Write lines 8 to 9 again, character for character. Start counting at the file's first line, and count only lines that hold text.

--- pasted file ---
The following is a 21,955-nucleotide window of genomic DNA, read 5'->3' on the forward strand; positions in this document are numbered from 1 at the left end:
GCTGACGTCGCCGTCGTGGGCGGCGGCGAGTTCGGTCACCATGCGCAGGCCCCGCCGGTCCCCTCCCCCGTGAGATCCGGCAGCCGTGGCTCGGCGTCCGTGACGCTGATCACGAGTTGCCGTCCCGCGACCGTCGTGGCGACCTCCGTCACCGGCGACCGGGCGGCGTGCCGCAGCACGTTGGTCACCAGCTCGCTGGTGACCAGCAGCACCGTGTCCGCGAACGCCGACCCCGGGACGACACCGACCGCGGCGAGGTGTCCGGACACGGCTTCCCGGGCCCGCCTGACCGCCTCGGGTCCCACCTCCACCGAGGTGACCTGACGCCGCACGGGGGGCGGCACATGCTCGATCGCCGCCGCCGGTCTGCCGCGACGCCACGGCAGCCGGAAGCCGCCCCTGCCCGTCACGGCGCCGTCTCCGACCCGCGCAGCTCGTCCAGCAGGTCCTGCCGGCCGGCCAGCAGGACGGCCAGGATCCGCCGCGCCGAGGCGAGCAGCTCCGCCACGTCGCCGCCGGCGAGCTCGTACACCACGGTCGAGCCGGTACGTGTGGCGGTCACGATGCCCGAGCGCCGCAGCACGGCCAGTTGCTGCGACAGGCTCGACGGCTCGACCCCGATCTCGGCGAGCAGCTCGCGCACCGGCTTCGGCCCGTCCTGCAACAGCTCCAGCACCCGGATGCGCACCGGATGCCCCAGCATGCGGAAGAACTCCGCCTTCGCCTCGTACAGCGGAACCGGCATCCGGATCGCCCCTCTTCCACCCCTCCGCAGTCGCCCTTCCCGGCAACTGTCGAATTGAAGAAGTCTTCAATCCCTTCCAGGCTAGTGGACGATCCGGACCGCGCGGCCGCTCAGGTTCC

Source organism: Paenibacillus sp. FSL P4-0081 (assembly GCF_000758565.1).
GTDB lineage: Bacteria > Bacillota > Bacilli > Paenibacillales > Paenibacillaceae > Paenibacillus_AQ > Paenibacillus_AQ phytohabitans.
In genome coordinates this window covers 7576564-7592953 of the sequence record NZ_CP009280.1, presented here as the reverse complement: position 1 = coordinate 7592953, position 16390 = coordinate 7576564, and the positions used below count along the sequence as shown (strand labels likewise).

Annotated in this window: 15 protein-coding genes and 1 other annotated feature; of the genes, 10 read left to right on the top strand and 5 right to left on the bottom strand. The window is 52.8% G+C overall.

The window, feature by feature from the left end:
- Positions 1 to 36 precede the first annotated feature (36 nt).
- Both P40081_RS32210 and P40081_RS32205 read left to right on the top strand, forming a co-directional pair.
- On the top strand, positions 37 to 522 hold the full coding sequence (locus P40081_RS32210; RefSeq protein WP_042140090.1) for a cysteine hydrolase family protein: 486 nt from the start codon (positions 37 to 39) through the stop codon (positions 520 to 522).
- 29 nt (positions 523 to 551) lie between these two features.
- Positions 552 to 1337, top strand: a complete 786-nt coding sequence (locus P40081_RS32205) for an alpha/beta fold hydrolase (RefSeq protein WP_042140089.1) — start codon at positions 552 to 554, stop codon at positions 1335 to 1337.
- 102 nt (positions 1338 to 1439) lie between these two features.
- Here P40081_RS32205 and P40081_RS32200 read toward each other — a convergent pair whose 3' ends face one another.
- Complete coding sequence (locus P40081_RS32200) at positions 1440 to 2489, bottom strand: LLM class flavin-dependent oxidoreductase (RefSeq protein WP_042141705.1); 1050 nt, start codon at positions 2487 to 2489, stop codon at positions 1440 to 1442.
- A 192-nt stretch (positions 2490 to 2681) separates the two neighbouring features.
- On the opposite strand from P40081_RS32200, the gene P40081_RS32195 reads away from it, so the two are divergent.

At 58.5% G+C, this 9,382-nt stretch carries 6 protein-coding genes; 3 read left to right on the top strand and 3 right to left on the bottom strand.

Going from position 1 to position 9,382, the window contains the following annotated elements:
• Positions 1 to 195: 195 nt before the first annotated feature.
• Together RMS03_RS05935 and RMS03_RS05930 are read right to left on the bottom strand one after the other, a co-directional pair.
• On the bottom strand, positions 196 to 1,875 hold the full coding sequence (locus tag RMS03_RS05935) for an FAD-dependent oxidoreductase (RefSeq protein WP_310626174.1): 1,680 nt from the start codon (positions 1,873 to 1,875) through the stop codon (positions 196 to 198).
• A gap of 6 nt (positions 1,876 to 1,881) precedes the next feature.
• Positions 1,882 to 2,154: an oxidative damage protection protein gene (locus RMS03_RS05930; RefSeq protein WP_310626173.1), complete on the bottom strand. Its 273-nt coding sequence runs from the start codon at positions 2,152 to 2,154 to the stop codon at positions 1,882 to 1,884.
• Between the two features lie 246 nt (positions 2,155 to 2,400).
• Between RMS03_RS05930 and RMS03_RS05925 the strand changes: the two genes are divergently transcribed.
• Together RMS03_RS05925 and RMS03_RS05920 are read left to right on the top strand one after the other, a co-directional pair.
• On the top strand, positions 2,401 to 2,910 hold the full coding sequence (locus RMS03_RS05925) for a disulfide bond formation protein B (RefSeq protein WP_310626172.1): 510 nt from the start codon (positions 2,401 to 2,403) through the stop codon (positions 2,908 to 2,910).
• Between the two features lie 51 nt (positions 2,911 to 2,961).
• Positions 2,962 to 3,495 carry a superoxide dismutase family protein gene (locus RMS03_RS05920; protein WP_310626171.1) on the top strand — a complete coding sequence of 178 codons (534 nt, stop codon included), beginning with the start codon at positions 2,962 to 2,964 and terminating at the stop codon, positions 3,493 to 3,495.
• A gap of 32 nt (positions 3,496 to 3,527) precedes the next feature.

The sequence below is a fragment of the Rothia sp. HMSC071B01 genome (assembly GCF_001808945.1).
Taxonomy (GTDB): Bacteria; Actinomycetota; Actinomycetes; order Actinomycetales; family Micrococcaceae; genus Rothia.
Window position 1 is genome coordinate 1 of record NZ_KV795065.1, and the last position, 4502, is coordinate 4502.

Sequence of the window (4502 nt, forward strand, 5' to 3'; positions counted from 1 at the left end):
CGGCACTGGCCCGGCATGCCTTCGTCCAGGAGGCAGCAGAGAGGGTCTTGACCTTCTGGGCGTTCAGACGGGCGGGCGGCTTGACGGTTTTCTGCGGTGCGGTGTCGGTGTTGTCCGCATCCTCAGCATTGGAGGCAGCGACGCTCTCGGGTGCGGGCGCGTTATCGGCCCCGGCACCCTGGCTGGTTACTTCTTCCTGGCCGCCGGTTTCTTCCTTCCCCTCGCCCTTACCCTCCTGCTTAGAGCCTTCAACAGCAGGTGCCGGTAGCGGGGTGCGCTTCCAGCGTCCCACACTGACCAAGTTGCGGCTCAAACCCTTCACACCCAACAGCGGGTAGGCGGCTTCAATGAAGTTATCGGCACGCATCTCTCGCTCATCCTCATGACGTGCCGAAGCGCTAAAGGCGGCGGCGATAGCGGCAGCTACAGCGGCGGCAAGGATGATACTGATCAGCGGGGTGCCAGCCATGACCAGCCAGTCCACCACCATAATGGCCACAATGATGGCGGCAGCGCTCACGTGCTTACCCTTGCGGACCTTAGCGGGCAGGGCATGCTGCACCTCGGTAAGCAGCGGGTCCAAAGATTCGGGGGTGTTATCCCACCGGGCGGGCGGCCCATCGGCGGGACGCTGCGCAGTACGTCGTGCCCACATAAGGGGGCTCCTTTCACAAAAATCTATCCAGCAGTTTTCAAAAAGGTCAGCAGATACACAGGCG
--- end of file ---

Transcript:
- Positions 1 to 36 precede the first annotated feature (36 nt).
- Both P40081_RS32210 and P40081_RS32205 read left to right on the top strand, forming a co-directional pair.